Populists can delude themselves, but Jennifer Rubin says the whole Republican Party may be deluded:

Republicans’ inability to pass health-care legislation comes as no surprise to those who have watched the party descend into know-nothingism. They hope to get by on a mixture of brain-numbing catchphrases designed to dupe the masses and far-right ideology at odds with the views of Americans, even those within the GOP. Fortunately, that’s not a recipe for successful governance.

She lists twenty populist delusions involved in all this, including these:

Republicans saw polling show Obamacare was unpopular as a sign that people wanted less government. In fact, polls show that having seen what a post-Obamacare world would look like, they overwhelmingly want to keep it – or make the benefits more generous. Each time Republicans argued that taking away health care was equivalent to “freedom,” they lost another few percentage points of support.

No section of the electorate, not even Republicans, thinks Medicaid cuts are a good idea. Using this as an opportunity to whack Medicaid – starving it of resources – was misguided. GOP promises that they were improving Medicaid were hollow and unbelievable.

Taking benefits away from people to give tax cuts to the rich is a dream target for Democrats.

President Trump’s campaign rhetoric made it sound as though the GOP was going to give more and take away nothing in health-care reform. When Republicans did the opposite, they made Trump into a liar and alienated his base.

The White House assumption that it could delegate health-care reform to the GOP leaders who do not share Trump’s populist outlook was dumb.

Now add these:

Many Republican lawmakers – I know this is cringe-worthy – likely didn’t realize that Medicaid serves lots of people other than unemployed, poor people. They grossly misjudged the damage that Medicaid cuts would do.

The entire notion of creating a “free market” for health care is off-base. Government – via Medicaid, Medicare and requirements to treat all urgent-care patients – has already big-footed the market. Reforms around the edges are possible, but there is no free market for health care and there hasn’t been for 50 years or so. (Even at the state level, strict insurance regulations do not allow insurance companies to operate like other private businesses.)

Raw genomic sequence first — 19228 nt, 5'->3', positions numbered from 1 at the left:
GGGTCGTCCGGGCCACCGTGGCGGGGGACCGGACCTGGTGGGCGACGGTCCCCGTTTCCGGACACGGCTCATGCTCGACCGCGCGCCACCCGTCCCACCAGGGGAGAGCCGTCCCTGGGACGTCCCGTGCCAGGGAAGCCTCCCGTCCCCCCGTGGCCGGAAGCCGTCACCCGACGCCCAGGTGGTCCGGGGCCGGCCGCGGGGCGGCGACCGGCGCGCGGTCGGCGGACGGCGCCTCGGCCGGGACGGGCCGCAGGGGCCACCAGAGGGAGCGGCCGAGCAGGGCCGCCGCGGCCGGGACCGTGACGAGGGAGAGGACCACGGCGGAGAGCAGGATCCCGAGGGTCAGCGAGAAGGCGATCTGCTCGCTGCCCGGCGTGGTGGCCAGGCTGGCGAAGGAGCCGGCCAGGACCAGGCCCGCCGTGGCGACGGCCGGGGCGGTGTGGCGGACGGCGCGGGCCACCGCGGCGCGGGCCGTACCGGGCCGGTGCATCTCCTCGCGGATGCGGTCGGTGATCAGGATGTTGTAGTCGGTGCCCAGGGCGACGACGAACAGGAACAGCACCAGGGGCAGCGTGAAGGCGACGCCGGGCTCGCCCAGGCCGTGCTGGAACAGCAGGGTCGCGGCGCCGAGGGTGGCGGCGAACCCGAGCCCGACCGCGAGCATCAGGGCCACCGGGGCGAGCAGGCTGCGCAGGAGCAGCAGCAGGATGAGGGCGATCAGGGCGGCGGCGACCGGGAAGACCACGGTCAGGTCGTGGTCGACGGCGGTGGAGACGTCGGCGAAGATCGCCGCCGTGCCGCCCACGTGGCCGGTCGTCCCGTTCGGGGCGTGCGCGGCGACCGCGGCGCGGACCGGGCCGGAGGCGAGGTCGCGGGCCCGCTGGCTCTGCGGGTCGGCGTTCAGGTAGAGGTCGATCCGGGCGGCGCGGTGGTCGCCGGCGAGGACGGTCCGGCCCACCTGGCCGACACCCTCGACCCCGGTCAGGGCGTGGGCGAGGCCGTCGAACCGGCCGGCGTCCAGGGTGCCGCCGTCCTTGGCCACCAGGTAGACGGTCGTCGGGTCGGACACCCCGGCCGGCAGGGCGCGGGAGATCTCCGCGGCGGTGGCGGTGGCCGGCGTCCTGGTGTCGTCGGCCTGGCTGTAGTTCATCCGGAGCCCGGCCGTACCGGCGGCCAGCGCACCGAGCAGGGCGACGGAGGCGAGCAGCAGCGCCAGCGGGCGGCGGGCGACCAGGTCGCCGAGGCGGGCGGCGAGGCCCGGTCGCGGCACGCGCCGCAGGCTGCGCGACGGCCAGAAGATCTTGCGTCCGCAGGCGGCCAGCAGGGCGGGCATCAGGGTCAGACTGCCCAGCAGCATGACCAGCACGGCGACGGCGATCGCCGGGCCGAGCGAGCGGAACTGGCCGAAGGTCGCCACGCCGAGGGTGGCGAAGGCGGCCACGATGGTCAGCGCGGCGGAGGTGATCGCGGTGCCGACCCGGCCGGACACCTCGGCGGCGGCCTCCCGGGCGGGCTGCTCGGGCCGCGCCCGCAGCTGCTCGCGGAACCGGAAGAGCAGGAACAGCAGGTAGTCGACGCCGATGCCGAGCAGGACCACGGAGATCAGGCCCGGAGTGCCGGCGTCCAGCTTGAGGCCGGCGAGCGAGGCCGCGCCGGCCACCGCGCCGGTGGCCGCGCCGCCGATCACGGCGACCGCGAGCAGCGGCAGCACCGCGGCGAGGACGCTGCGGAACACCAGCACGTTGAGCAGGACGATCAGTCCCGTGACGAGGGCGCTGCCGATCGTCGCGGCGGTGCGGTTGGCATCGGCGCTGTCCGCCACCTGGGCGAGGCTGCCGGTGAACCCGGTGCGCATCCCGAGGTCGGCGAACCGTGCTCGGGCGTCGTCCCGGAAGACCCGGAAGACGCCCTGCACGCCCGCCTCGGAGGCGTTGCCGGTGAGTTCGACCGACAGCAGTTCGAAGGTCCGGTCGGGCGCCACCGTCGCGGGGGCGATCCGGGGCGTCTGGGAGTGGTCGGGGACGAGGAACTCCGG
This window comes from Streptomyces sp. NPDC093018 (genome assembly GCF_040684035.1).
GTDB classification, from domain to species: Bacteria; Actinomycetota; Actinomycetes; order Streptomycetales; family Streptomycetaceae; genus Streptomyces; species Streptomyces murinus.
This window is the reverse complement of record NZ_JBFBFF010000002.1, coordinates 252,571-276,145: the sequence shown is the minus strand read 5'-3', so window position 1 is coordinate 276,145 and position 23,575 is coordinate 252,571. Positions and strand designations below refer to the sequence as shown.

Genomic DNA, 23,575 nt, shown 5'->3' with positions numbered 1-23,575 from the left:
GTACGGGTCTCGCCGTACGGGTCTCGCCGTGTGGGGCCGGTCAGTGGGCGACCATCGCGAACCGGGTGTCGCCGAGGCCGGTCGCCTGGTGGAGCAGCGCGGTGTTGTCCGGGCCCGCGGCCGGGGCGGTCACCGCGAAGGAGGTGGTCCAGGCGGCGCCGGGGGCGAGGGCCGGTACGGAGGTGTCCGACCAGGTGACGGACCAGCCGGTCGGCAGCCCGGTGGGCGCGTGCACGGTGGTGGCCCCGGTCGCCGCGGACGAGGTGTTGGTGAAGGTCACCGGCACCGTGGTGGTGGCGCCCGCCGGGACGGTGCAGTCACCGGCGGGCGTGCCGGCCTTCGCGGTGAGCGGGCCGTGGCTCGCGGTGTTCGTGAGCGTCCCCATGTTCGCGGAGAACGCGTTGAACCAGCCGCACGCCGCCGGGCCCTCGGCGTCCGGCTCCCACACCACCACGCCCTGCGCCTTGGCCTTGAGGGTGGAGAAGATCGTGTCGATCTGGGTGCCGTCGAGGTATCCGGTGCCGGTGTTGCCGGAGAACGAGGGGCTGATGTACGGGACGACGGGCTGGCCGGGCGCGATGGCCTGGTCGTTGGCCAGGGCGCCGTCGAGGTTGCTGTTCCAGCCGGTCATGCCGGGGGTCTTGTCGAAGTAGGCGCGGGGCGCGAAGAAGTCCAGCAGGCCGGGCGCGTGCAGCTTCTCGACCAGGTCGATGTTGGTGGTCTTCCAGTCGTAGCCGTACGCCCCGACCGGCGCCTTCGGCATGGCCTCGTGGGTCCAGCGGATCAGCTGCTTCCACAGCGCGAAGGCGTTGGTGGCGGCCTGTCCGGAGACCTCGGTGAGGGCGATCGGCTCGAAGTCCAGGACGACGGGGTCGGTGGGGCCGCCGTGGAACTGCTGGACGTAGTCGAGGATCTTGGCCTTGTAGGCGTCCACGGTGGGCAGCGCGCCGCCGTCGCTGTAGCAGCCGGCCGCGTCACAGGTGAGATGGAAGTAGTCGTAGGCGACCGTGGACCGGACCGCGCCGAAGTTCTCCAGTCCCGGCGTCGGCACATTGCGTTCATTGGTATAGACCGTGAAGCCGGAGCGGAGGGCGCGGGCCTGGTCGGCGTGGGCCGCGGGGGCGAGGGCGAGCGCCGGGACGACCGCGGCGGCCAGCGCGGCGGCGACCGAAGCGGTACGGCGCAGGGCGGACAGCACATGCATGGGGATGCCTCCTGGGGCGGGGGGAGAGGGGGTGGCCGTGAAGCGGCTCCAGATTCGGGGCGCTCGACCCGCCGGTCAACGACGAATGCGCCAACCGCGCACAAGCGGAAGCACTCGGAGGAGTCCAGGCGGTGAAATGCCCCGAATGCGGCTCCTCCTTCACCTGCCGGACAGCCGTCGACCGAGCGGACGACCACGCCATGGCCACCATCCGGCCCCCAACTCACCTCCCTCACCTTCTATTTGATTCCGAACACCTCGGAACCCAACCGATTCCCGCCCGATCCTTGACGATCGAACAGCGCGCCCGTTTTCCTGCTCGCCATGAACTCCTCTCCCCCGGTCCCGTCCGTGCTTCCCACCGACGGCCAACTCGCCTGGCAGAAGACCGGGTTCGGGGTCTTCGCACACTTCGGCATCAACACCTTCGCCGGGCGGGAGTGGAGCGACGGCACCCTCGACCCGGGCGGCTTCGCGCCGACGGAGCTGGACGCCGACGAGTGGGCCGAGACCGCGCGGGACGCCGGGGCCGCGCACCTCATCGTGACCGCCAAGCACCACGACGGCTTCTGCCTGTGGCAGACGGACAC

Rolling out a half-baked tax plan with supersize cuts for the rich only intensified the perception that the GOP cares only about tax cuts for the rich.

The idea that taking people off Medicaid wouldn’t cause suffering because they could buy insurance was economically questionable and politically untenable. If your income is so low as to qualify for Medicaid, you cannot afford the premiums and/or the big deductibles (if you choose a plan with lower premiums).

And then there’s the big one:

You cannot pass major legislation with a policy-illiterate president who cannot explain what’s in it and therefore cannot persuade voters and lawmakers of its merits.

Trump could never do what Obama did in 2010 – he doesn’t know his stuff – and E. J. Dionne points out the central Republican delusion, because hating big government doesn’t solve problems:

Putting health coverage within reach of everyone thus requires either large-scale subsidies for private plans or direct government spending, as in Medicaid and Medicare. The Senate bill would toss 22 million people off health insurance for one basic reason: It cuts federal spending on Medicaid and insurance subsidies by about $1 trillion and then plows most of that into tax reductions.

There is no getting around it. You can’t do what the GOP wants to do without hurting a lot of people.

These guys didn’t get it:

This healthcare imbroglio should be the Republicans’ moment of truth. If tax cuts and scaling back government are all that matters to them, they should stop pretending they even care about solving problems that require substantial government outlays. They can out themselves as economic libertarians, which would at least be intellectually coherent.

Or they can drop the tax obsession and admit that delivering what most Americans want from government will make it large and complicated. A start would be acknowledging – along with nearly every other conservative party in the world – that if you hope to guarantee health care for all, only some form of Big Government can get you there.

It’s all going up in smoke. Their “vision” was an illusion all along, and Ezra Klein argues that Trumpism just died:

Donald Trump’s enthusiastic support for the Senate healthcare bill is proof that there is no such thing as Trumpism, and there never will be.

Health care was the issue on which Trump had gone furthest to differentiate himself from traditional Republicans. “This is an un-Republican thing for me to say because a lot of times they say, ‘No, no, the lower 25 percent that can’t afford private,'” he told Scott Pelley on 60 Minutes. “But I am going to take care of everybody. I don’t care if it costs me votes or not. Everybody’s going to be taken care of much better than they’re taken care of now.”

Yes, he said that, on purpose:

The promises Trump made on health care were sharp breaks with conservative orthodoxy, and he knew it. “Insurance for everybody,” he promised. “Much lower deductibles,” he said. And he bragged about crossing conservatives to protect entitlements…

But in office, President Trump has been submissive to the congressional GOP’s healthcare agenda. He threw his weight behind Paul Ryan’s American Health Care Act, calling it “incredibly well crafted” and holding a Rose Garden celebration after it cleared the chamber.

He simply changed:

The insurgent campaigner who relished confrontation with the congressional GOP during the election has been surprisingly low-energy in pushing his own agenda.